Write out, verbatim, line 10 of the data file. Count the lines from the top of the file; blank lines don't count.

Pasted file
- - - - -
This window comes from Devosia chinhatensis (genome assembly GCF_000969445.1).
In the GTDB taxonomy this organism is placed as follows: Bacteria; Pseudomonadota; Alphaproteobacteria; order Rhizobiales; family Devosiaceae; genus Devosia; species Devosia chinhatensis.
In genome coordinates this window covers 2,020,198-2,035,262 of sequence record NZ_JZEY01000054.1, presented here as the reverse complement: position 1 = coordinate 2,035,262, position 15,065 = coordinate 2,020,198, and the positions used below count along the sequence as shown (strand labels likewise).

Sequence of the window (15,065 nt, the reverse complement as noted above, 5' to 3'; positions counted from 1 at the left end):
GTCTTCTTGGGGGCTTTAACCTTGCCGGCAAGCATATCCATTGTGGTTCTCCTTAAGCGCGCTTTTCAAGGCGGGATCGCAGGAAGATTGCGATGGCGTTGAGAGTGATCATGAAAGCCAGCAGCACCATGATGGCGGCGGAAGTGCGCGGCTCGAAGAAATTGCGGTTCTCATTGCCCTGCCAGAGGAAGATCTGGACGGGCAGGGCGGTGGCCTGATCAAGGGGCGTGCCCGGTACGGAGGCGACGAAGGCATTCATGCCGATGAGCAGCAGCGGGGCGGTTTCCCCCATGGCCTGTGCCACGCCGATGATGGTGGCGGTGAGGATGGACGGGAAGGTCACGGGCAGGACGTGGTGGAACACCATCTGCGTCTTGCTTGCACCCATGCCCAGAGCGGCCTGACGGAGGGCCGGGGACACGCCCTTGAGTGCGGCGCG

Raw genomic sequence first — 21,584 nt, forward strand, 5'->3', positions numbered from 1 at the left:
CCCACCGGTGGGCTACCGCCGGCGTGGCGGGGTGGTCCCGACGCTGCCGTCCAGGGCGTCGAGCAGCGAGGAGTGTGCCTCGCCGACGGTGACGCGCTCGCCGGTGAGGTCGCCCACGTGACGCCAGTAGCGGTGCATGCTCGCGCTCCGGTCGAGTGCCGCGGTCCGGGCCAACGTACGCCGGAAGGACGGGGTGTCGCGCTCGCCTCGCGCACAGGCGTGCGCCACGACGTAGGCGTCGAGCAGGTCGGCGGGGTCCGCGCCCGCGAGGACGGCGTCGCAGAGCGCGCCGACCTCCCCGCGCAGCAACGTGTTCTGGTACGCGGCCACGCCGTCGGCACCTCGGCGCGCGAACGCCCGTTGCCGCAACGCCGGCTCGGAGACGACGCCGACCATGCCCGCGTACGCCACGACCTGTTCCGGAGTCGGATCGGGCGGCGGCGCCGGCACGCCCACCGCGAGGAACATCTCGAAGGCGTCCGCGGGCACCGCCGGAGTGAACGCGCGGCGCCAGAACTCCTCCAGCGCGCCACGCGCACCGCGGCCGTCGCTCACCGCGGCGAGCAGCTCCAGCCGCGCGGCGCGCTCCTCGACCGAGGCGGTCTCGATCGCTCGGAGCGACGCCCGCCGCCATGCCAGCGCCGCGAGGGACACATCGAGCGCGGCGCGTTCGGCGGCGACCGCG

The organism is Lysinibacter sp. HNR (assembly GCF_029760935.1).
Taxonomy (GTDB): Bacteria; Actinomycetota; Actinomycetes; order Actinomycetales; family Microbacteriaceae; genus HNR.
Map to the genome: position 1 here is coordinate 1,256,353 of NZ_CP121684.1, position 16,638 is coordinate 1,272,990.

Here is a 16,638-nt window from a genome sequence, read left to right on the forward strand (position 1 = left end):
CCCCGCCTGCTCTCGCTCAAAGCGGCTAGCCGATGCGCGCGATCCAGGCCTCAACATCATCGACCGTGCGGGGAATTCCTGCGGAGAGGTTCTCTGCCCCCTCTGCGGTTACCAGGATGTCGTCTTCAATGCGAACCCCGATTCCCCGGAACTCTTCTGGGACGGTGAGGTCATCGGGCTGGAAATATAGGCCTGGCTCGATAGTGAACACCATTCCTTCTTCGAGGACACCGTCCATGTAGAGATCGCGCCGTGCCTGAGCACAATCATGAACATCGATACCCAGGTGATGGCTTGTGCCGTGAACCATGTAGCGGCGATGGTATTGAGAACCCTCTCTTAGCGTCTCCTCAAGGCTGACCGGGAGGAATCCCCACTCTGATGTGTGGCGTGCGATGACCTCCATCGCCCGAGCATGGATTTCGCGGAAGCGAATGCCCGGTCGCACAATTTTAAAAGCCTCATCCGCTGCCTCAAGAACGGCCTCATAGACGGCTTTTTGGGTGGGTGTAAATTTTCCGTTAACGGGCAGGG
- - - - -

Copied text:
Map to the genome: position 1 here is coordinate 1,256,353 of NZ_CP121684.1, position 16,638 is coordinate 1,272,990.